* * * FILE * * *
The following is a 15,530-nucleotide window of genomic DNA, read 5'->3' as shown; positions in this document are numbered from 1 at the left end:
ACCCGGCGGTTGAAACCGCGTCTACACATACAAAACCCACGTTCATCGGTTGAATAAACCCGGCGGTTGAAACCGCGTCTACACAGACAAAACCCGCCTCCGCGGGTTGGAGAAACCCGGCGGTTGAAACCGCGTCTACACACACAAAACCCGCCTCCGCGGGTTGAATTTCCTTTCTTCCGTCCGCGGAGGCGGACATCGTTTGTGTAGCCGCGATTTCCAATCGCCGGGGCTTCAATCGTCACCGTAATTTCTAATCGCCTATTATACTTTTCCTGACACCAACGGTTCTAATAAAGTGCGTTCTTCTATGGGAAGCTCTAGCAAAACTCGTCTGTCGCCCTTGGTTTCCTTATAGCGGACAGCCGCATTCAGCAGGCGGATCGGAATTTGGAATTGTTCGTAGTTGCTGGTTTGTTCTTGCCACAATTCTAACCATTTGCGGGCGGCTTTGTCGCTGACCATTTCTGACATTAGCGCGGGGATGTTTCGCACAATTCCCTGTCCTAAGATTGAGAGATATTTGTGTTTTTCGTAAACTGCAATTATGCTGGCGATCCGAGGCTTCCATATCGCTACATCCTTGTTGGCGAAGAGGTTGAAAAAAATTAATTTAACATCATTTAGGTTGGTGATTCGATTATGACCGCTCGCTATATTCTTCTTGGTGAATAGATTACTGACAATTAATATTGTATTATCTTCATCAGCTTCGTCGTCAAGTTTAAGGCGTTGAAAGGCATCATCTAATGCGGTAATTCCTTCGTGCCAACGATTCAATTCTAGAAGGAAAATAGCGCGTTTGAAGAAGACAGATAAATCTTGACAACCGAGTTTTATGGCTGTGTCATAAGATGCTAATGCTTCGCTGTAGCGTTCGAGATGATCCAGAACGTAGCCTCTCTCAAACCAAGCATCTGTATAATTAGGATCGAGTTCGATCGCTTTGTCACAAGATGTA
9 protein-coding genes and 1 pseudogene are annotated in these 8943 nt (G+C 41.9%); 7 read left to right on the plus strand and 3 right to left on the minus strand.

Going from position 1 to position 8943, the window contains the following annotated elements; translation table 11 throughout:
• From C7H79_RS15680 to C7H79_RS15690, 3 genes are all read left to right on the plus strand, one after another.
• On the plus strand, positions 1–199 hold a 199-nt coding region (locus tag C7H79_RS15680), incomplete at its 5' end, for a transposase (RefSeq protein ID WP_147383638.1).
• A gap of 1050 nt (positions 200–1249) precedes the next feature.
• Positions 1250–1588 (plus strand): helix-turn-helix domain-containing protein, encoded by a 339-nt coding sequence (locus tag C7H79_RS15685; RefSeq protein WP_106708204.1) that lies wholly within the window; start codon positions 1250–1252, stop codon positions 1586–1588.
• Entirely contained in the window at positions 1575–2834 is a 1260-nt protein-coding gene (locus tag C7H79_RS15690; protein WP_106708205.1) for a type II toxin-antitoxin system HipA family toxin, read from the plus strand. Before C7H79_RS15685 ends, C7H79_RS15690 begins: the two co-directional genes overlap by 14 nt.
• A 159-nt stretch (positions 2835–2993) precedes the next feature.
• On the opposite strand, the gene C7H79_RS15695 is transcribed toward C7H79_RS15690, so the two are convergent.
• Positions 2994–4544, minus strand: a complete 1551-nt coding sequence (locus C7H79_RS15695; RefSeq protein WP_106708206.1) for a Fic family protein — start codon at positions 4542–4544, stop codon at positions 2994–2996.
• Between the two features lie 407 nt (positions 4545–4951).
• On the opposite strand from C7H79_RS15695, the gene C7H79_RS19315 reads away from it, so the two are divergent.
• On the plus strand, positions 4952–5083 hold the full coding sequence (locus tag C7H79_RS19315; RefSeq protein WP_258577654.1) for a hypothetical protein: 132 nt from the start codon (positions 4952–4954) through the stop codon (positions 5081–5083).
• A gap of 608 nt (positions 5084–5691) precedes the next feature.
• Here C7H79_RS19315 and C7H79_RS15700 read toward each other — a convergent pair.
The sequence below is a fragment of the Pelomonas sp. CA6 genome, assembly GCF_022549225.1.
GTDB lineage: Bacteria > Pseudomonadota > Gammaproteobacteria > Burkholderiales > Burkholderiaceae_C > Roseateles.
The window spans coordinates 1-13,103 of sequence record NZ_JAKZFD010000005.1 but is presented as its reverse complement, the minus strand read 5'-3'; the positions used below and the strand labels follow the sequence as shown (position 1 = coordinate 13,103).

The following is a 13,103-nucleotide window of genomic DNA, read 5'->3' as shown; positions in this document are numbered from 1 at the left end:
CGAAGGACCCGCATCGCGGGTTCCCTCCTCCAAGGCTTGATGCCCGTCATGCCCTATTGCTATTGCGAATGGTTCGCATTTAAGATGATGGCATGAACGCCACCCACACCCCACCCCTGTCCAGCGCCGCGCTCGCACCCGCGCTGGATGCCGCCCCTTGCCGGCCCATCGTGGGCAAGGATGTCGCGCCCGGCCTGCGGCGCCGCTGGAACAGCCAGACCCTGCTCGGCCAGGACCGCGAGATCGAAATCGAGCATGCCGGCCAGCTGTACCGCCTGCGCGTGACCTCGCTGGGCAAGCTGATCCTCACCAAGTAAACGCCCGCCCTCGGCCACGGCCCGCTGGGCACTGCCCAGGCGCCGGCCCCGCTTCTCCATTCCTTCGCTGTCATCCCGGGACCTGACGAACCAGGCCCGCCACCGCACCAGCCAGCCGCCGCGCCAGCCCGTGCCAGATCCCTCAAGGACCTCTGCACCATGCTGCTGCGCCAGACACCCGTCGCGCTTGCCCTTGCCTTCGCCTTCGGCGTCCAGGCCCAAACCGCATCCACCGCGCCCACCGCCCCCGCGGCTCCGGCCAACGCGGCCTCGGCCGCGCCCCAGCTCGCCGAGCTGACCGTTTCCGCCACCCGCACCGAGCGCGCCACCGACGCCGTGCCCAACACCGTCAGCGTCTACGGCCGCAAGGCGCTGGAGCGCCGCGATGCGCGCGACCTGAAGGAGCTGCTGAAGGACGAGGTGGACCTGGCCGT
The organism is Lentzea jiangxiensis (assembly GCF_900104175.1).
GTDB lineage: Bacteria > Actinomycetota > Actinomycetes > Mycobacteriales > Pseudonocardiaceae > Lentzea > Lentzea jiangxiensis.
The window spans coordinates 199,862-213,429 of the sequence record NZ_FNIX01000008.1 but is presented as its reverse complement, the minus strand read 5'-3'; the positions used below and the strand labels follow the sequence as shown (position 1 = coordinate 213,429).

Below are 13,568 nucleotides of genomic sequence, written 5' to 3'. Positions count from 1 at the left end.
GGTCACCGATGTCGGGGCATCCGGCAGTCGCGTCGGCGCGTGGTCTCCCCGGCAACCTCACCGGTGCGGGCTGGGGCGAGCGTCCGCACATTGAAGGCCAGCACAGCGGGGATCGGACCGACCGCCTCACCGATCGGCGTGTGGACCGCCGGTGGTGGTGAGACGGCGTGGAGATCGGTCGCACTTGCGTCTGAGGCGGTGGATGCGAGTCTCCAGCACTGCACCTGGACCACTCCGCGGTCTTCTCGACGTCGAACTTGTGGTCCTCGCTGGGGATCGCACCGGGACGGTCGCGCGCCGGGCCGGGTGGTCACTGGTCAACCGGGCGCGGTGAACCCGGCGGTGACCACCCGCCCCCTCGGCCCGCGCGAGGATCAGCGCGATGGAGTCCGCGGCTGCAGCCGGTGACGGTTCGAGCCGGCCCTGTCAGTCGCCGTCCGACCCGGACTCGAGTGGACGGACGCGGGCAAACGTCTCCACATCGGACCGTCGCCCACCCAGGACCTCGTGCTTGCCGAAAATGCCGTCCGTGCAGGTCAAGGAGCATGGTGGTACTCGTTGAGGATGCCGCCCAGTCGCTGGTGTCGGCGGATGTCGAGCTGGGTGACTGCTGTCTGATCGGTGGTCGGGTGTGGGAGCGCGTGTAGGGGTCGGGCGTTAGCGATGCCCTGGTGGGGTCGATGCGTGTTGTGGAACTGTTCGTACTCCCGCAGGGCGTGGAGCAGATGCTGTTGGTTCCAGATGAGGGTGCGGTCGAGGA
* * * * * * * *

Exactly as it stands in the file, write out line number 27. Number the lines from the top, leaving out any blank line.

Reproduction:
GGTCACCGATGTCGGGGCATCCGGCAGTCGCGTCGGCGCGTGGTCTCCCCGGCAACCTCACCGGTGCGGGCTGGGGCGAGCGTCCGCACATTGAAGGCCAGCACAGCGGGGATCGGACCGACCGCCTCACCGATCGGCGTGTGGACCGCCGGTGGTGGTGAGACGGCGTGGAGATCGGTCGCACTTGCGTCTGAGGCGGTGGATGCGAGTCTCCAGCACTGCACCTGGACCACTCCGCGGTCTTCTCGACGTCGAACTTGTGGTCCTCGCTGGGGATCGCACCGGGACGGTCGCGCGCCGGGCCGGGTGGTCACTGGTCAACCGGGCGCGGTGAACCCGGCGGTGACCACCCGCCCCCTCGGCCCGCGCGAGGATCAGCGCGATGGAGTCCGCGGCTGCAGCCGGTGACGGTTCGAGCCGGCCCTGTCAGTCGCCGTCCGACCCGGACTCGAGTGGACGGACGCGGGCAAACGTCTCCACATCGGACCGTCGCCCACCCAGGACCTCGTGCTTGCCGAAAATGCCGTCCGTGCAGGTCAAGGAGCATGGTGGTACTCGTTGAGGATGCCGCCCAGTCGCTGGTGTCGGCGGATGTCGAGCTGGGTGACTGCTGTCTGATCGGTGGTCGGGTGTGGGAGCGCGTGTAGGGGTCGGGCGTTAGCGATGCCCTGGTGGGGTCGATGCGTGTTGTGGAACTGTTCGTACTCCCGCAGGGCGTGGAGCAGATGCTGTTGGTTCCAGATGAGGGTGCGGTCGAGGA